But that didn’t stop doctors from showing many patients the x-rays … telling them they had jaw joint problems … and recommending surgery to relieve their symptoms. Scary!

The good news is that more often the pain comes from tight jaw muscles such as the masseter muscles, which can generate as much as 1,000 pounds of pressure per square inch during chewing. And it’s easy to tell if the pain is coming from the muscle rather than the joint. Here’s how:

  1. Put your thumb in the side of your mouth, aiming the tip of your thumb at the ear on the side that hurts.
  2. Put your index finger over your outer cheek, pressing it against the tip of your thumb.
  3. Using your thumb, find the area of your cheek where it gives way to a thicker area of muscle, about two inches wide, in front of your ear.
  4. Squeeze up and down that thickened area between your thumb and index finger, pressing hard.

If it hurts like the dickens, reproducing the TMJ-type pain, it proves the pain is coming from the muscle — not the joint. For relief, the muscle simply needs to be released.

On the upside, jaw muscles seem to be involved with "setting" tension in other muscles throughout the body. So when jaw muscles start to relax, other pains often go away as well!

Below is an abstract of the new study, so you can take a look at it for yourself.

Resources

"Correlating cone beam CT results with temporomandibular joint pain of osteoarthritic origin."
Palconet G, et al., Center for Neurosensory Disorders, University of North Carolina at Chapel Hill School of Dentistry, Dentomaxillofac Radiol. 2012 Feb;41(2):126-130. Epub 2011 Nov 24.

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Nutritional Approaches for Beating Osteoporosis

With new studies showing that long-term use of osteoporosis medications like Fosamax offer no continuing benefit after five years[1], people are wondering what to do to improve their bone density.

And a lot of people should wonder. Thirty-five million American women and 17 million men have low bone density: thinning, weakening and breakable bones. One out of two women will have an osteoporotic fracture in their lifetime.

The good news is that there are excellent nutritional approaches that dramatically and safely increase bone density (and health), and help prevent osteoporosis.

The bad news? Most physicians aren’t familiar with those approaches!

Fortunately, knowledge is power. And this article provides the knowledge you need. Let’s start by examining five common beliefs about bone health. I’ll tell you which ones are TRUE, and which are myths that have been BUSTED — and discuss the very best strategies for building bone.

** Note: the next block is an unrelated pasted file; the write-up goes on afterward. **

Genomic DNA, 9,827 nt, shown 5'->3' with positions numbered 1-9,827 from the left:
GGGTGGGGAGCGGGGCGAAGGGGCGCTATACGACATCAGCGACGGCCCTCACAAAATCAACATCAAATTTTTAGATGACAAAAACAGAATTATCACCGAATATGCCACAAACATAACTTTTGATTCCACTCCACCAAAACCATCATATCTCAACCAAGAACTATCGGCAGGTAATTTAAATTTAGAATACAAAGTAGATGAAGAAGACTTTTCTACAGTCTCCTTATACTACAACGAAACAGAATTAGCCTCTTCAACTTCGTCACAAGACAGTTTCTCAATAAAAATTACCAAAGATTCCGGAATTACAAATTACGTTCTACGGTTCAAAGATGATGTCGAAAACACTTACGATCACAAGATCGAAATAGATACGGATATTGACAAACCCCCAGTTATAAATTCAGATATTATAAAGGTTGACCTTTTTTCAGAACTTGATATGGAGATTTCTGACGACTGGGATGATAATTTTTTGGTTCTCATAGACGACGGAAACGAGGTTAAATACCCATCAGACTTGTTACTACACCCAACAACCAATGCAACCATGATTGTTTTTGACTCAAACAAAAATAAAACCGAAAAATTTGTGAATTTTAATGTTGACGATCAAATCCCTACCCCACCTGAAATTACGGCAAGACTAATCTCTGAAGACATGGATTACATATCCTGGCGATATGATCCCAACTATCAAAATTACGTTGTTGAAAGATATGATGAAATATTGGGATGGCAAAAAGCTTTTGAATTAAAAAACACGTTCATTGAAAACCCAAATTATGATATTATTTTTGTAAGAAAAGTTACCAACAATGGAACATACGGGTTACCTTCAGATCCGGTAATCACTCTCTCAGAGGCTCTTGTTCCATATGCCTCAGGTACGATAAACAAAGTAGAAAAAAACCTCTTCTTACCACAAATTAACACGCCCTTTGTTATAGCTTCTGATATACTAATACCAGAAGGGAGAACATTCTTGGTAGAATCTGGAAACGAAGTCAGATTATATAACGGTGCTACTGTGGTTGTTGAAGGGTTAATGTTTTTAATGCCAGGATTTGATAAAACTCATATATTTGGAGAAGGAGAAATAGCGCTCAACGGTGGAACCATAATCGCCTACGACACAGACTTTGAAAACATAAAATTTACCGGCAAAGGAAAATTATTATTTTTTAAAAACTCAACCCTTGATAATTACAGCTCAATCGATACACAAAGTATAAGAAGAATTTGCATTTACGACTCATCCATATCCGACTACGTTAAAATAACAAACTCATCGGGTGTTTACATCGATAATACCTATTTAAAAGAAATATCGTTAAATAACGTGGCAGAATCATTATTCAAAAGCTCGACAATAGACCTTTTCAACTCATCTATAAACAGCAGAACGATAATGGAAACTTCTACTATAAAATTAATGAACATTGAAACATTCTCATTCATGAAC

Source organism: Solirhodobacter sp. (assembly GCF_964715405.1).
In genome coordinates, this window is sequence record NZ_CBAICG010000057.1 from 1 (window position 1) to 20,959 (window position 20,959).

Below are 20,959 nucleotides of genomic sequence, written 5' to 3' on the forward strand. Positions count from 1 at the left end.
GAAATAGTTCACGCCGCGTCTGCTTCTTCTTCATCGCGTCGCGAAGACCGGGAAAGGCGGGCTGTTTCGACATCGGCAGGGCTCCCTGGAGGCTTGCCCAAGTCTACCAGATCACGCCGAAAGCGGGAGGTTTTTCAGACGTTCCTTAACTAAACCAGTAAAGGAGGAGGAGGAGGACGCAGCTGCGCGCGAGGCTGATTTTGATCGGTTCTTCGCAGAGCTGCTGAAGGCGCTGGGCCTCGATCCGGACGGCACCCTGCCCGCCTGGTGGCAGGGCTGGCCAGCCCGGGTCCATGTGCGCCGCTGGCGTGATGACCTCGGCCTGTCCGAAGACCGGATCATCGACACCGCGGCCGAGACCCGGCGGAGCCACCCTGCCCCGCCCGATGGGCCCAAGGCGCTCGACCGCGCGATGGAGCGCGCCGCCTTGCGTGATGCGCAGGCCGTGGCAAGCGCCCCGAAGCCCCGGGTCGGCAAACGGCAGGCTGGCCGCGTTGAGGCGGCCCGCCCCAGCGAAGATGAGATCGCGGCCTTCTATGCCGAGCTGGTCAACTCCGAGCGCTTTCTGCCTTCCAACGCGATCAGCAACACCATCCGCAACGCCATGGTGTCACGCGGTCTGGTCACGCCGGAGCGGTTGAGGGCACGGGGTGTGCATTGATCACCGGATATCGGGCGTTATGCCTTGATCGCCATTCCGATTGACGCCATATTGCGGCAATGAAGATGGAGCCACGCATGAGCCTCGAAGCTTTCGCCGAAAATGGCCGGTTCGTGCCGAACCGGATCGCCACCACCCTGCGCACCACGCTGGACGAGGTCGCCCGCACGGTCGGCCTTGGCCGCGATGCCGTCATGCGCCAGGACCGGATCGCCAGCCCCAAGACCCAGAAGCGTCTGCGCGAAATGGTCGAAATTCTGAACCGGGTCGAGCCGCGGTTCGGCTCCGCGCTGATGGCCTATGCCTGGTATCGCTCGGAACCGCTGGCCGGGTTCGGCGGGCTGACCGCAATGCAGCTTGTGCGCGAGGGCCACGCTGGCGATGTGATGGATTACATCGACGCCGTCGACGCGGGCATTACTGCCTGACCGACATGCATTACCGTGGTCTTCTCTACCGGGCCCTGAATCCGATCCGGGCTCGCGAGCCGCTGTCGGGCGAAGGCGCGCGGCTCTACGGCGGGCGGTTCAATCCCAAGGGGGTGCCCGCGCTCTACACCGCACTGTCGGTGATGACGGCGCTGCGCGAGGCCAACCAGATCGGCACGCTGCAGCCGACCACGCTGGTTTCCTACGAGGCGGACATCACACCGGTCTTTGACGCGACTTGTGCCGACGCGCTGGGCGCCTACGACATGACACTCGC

Five Common Beliefs About Bone Health

1. Antacids are good for strong bones, because they contain lots of calcium.

BUSTED! An analysis of data from the massive Women’s Health Initiative linked calcium supplements to a 31% increased risk of heart attacks[2]. And a new study from Swedish researchers shows that only intakes below 750 mg of calcium a day  put a person at increased risk for fractures — while intakes above 1,100 mg might increase risk[3]! In other words, supplementing your diet with high doses of calcium may do you more harm than good!

BEST STRATEGY: Regularly eat calcium-rich foods like leafy greens, fatty fish with bones (such as sardines and salmon) and dairy products. Keep supplementation of calcium (including antacids) to a minimum — no more than 500 to 600 mg daily. (For more info on calcium’s downside, see the Research Briefs section of my February 15, 2012 newsletter.) If taking a calcium supplement, be sure it also contains magnesium and vitamin D.

2. Avoid sunshine, because even though it raises levels of bone-building vitamin D, it needs to be avoided because of melanoma, a deadly skin cancer.

BUSTED! It is unlikely that most of the increase in melanoma rates is being caused by an increased exposure to sun. Most melanomas are not in sun-exposed areas. They are under our clothes. If there is an increase in rates of melanoma, it’s more likely to occur because of a fatty, salty, sugary diet; an environment saturated with toxic chemicals; and a population that is sleep-deprived — all resulting in weakened immune systems. The real cancer problem is lack of vitamin D, which study after study links to the development of cancer. In fact, it’s estimated that the vitamin-D depriving advice to avoid sunshine doesn’t prevent cancer. In fact it causes an estimated 145,000 unnecessary cancer deaths every year[4]!

BEST STRATEGY: Avoid sunburn, not sunshine. Go for at least a 30-minute outdoor walk several times a week, particularly during the summer months. And don’t wear sunblock unless you’re out long enough to sunburn. Both sunlight exposure and walking help build bones.

3. The longer you use osteoporosis medications, the stronger your bones.

BUSTED! New research shows that taking Fosamax for more than five years may actually weaken the crystalline structure of bones, resulting in bones that are less elastic and therefore more fracture-prone[5].